It has to go in a custom footer (not html module) to work*. The source, which also has some interesting thoughts on the desirability of disabling right click, is below: *Using in a custom footer:replace all code in xslt box with this: ]]>

« Home | Nursing board fallout: No takers for June passer » | Nursing exam link a symptom, and may bring cure » | US firm announces willingness to hire all 17,000 n... » | Nursing Leakage news reached FRANCE : Cheating on ... » | PRC stands pat: No nursing exam retake » | Manila to seek review of nurses’ test exclusion » | Prosecute nursing test leakers now—Gordon » | Who will guard the guardians? » | Stigma of nursing test leak haunts jobseekers » | Appeals court asked to nullify oath-taking of new ... »


Malilong: Jail the cheats, spare the innocent

Malilong: Jail the cheats, spare the innocent
By Frank Malilong Jr.
The Other Side

It’s the ant syndrome once again. You know what we do when an ant bites us. We don’t look for the one that bit us but kill all the ants within sight and reach.

That is exactly what some quarters are proposing to do to the examinees in the June nursing board examinations. They want to punish all those who took the test by nullifying the results because some of them benefited from the cheating done by some of their elders in the profession.

Ants, even the innocent ones, at least can be considered deserving of their fate because they are all known to bite. But the nursing graduates? Where is the idiot who says that all of them are known to cheat?

The purists have a point when they argue on the need to uphold the highest standards of the profession. No doubt, the image of Philippine nursing has been gravely tarnished by the scandal. But the demands of professional integrity and discipline should be harmonized with the basic principles of elementary justice. One should not be made to offend the other.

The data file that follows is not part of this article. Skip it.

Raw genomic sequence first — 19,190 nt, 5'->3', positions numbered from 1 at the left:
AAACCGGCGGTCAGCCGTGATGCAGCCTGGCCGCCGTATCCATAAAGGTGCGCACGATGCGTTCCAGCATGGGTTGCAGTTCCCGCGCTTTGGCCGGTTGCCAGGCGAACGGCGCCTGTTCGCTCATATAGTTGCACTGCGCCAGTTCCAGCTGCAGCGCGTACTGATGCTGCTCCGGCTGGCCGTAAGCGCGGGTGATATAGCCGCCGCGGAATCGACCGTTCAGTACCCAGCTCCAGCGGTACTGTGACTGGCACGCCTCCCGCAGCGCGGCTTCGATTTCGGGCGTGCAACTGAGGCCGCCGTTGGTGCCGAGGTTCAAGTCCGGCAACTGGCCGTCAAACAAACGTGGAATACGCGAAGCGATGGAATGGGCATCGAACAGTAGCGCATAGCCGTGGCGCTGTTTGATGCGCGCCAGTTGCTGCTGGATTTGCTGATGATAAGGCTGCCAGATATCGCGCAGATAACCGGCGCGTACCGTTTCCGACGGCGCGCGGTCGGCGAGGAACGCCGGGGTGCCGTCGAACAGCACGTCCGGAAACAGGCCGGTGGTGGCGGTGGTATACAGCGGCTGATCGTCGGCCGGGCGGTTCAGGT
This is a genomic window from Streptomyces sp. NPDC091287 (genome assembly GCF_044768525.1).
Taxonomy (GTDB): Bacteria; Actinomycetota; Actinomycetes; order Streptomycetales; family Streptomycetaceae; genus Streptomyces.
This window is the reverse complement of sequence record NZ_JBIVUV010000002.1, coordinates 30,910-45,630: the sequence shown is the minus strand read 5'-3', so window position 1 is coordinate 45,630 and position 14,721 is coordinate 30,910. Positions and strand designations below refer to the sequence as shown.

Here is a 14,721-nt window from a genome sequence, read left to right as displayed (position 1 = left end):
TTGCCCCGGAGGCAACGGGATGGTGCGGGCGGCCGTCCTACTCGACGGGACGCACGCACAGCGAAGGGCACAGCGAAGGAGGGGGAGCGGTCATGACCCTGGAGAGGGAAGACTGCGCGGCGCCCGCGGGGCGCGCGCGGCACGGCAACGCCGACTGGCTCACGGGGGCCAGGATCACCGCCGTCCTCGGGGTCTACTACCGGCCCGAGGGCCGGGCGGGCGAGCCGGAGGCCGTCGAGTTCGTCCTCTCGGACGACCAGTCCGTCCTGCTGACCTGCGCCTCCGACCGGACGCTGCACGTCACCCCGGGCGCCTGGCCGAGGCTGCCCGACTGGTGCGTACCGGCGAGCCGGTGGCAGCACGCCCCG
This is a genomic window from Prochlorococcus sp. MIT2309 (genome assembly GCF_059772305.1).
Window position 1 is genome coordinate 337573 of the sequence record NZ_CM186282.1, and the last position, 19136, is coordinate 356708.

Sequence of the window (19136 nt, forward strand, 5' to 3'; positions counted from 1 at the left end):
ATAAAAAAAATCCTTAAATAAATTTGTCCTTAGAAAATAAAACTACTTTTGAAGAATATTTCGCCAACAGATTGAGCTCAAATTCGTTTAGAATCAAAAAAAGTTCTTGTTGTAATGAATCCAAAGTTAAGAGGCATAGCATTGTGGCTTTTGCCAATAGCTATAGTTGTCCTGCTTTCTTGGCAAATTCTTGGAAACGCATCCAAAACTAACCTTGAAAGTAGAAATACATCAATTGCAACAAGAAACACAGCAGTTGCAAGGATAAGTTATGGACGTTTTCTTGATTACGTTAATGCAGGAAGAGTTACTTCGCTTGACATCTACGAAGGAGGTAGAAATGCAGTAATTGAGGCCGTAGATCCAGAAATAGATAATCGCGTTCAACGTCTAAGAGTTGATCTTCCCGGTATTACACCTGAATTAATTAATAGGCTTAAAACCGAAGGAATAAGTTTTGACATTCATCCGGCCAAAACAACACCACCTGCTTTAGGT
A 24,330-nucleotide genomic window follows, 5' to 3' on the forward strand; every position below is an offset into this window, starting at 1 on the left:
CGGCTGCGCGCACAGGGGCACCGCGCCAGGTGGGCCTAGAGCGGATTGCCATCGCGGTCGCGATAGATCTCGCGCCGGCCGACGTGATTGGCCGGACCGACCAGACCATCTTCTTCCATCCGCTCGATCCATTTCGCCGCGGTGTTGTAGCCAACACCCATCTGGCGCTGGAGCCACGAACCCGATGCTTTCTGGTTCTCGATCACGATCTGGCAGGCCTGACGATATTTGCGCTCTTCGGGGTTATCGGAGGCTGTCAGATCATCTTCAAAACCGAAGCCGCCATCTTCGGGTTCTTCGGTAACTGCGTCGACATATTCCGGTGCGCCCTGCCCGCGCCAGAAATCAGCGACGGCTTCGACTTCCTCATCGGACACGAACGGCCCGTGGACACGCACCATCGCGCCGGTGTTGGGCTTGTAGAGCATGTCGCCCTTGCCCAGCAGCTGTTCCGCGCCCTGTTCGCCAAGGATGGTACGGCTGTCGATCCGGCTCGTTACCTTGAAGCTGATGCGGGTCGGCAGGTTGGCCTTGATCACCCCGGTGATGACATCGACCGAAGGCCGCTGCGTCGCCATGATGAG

The use of dishonest means to get what you want is common practice in this country but that is not the same as saying that it is no longer despicable. In fact, it is and should thus be dealt with severely especially when it involves trifling with the youth and a noble profession, as in this case.

But whom do you punish? Professional, like criminal, responsibility is personal. Throw the book at the crooks in the Board of Nursing or wherever the leaked questions originated. Hang the mastermind with a stethoscope by the neck. Disqualify perpetually the examinees who knowingly took advantage of the cheating.

But spare the innocent ones. Think of the agony that they went through, reviewing for the examinations and waiting for the results to be released. Think of the parents who dreamt of the moment when their children shall have hurdled the first test to qualify them to work abroad but now will not only have to wait one more time but will also have to spend again.

The purists tell us that retaking the examination is actually for the nurses’ own good otherwise they will forever suffer from the stigma of a controversy-laden test. Examples are cited of hospitals discriminating against the latest batch and of patients allegedly refusing to be attended to by them.

I say let the nurses choose whether to take that risk. Those who are afraid that they will not able to prove their competence unless they pass a second board examination should heed the advice of the Professional Regulations Commission to take the test again.

Just don’t give me that crap about nullifying the test results as the only way to repair the tarnished image of the nursing profession. Jail the cheats, that’s the way to do that. Tough luck if you cannot identify them. But don’t use that as an excuse to treat all the examinees as you do ants.


how do you now determne who benefitted and who did not? The innocent from the guilty? How do you separate the grain from the stalk? Labo di ba! PRC is to blame!

Post a Comment

PBSN Forum


- Video and Image Hosting